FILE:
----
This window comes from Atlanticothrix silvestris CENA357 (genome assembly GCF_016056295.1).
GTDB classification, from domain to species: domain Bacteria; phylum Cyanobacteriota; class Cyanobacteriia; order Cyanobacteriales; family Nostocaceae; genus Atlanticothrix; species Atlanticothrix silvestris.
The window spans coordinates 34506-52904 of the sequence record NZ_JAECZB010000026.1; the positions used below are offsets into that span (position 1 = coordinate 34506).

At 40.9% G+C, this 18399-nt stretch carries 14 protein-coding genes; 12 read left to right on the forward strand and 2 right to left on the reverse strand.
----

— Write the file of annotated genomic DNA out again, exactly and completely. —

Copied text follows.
This window comes from Atlanticothrix silvestris CENA357 (genome assembly GCF_016056295.1).
GTDB classification, from domain to species: domain Bacteria; phylum Cyanobacteriota; class Cyanobacteriia; order Cyanobacteriales; family Nostocaceae; genus Atlanticothrix; species Atlanticothrix silvestris.
The window spans coordinates 34506-52904 of the sequence record NZ_JAECZB010000026.1; the positions used below are offsets into that span (position 1 = coordinate 34506).

At 40.9% G+C, this 18399-nt stretch carries 14 protein-coding genes; 12 read left to right on the forward strand and 2 right to left on the reverse strand.